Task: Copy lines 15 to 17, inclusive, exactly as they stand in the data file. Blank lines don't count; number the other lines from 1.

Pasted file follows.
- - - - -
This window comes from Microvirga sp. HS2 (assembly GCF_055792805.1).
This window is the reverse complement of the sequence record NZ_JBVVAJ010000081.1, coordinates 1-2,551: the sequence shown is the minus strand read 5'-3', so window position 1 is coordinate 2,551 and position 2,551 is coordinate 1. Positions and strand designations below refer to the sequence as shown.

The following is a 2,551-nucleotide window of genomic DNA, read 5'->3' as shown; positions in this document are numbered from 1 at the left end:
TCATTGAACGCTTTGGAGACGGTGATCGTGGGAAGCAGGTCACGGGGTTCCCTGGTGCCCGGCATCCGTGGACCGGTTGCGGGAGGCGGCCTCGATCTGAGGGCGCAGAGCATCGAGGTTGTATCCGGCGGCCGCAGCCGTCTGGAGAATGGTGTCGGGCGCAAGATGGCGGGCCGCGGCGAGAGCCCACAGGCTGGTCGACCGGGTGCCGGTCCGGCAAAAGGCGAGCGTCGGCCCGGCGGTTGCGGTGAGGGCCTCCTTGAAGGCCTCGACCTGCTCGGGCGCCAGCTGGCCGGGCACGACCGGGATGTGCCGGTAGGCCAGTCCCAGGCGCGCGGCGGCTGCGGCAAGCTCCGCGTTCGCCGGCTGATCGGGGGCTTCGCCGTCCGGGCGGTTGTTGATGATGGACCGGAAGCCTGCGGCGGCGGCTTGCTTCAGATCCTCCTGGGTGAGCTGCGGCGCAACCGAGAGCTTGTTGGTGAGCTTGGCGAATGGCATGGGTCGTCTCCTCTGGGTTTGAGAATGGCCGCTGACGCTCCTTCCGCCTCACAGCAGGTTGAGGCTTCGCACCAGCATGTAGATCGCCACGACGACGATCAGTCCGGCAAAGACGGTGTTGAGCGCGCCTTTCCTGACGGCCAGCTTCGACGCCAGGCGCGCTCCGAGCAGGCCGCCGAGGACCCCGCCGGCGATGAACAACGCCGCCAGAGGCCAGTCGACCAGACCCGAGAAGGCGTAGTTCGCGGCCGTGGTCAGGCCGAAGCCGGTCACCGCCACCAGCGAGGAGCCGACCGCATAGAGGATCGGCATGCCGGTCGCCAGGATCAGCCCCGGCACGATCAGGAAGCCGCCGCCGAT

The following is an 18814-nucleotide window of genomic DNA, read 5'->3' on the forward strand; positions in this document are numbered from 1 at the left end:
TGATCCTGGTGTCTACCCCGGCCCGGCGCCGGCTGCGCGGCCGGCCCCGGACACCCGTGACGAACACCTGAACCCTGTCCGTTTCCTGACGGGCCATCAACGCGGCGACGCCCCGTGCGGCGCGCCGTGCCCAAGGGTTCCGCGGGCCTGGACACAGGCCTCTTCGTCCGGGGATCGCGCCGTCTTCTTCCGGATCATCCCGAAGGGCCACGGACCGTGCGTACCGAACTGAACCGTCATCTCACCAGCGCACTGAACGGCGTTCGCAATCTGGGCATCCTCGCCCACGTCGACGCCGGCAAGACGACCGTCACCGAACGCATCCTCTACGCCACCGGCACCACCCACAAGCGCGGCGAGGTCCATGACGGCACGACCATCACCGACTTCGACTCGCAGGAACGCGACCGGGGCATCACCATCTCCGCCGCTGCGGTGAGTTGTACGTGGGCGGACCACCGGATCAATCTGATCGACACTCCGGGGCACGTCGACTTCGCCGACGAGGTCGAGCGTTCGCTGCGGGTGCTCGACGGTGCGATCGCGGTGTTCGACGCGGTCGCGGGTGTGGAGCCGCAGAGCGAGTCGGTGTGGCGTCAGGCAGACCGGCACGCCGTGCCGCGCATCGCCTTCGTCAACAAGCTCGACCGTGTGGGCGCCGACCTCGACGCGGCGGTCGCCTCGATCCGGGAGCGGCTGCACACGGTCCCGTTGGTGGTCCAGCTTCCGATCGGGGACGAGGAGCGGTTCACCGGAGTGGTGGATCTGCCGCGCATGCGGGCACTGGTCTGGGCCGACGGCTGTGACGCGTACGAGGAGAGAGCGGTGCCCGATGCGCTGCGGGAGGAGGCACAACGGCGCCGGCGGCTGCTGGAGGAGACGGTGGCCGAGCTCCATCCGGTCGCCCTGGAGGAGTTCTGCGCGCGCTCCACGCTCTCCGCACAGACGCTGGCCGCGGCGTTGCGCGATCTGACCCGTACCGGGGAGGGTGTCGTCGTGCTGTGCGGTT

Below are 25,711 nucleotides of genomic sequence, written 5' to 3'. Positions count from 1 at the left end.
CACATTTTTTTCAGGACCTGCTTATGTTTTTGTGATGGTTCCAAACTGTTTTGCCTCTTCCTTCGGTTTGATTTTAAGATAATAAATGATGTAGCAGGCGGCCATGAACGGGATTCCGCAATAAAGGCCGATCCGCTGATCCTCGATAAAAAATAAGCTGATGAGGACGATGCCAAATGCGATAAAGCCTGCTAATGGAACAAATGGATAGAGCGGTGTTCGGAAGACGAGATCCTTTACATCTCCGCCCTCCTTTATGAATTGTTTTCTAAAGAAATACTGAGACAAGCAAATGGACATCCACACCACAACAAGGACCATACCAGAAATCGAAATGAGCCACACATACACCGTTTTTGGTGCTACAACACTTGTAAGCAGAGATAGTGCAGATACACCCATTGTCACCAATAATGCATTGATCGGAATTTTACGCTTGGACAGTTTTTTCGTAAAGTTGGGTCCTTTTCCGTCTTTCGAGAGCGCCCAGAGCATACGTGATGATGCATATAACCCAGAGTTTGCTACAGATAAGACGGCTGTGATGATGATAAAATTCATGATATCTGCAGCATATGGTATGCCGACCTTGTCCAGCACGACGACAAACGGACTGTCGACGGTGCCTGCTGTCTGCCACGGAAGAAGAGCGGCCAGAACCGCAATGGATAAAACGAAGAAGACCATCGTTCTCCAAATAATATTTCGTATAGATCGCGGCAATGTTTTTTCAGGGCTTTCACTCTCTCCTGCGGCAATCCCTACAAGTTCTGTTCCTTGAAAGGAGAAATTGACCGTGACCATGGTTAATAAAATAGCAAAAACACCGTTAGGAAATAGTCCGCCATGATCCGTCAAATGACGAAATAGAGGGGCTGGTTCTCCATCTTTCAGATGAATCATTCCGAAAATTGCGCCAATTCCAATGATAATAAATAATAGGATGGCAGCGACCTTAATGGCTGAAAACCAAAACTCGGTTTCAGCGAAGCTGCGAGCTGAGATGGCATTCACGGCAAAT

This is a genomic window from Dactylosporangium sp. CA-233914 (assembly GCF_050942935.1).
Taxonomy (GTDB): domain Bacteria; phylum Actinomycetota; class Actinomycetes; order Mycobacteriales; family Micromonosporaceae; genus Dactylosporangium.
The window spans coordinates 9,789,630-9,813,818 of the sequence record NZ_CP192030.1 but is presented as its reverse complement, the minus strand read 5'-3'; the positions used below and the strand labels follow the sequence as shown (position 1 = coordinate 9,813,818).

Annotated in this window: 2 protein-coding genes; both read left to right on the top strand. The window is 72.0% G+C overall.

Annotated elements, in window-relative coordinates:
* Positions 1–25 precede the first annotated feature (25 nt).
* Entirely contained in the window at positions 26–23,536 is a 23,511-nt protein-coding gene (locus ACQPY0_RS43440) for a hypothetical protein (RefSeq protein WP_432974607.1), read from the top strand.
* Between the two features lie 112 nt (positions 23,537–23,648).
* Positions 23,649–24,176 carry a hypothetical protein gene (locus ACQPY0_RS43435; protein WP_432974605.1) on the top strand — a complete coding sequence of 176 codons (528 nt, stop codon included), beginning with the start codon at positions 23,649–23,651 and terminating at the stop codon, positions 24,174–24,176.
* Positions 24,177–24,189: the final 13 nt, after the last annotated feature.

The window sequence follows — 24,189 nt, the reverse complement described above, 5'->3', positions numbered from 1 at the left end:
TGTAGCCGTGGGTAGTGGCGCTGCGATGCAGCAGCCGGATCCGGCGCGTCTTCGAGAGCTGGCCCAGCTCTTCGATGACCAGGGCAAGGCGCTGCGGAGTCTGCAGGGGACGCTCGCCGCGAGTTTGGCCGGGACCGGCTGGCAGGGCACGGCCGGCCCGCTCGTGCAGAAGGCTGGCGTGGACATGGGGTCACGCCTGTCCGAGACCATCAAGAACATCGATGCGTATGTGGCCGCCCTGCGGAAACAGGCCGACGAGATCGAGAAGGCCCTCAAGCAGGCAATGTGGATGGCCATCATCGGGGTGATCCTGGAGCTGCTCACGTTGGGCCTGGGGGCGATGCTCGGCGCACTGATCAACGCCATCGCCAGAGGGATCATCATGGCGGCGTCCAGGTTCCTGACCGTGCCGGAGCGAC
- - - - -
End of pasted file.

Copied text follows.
* Entirely contained in the window at positions 26–23,536 is a 23,511-nt protein-coding gene (locus ACQPY0_RS43440) for a hypothetical protein (RefSeq protein WP_432974607.1), read from the top strand.
* Between the two features lie 112 nt (positions 23,537–23,648).
* Positions 23,649–24,176 carry a hypothetical protein gene (locus ACQPY0_RS43435; protein WP_432974605.1) on the top strand — a complete coding sequence of 176 codons (528 nt, stop codon included), beginning with the start codon at positions 23,649–23,651 and terminating at the stop codon, positions 24,174–24,176.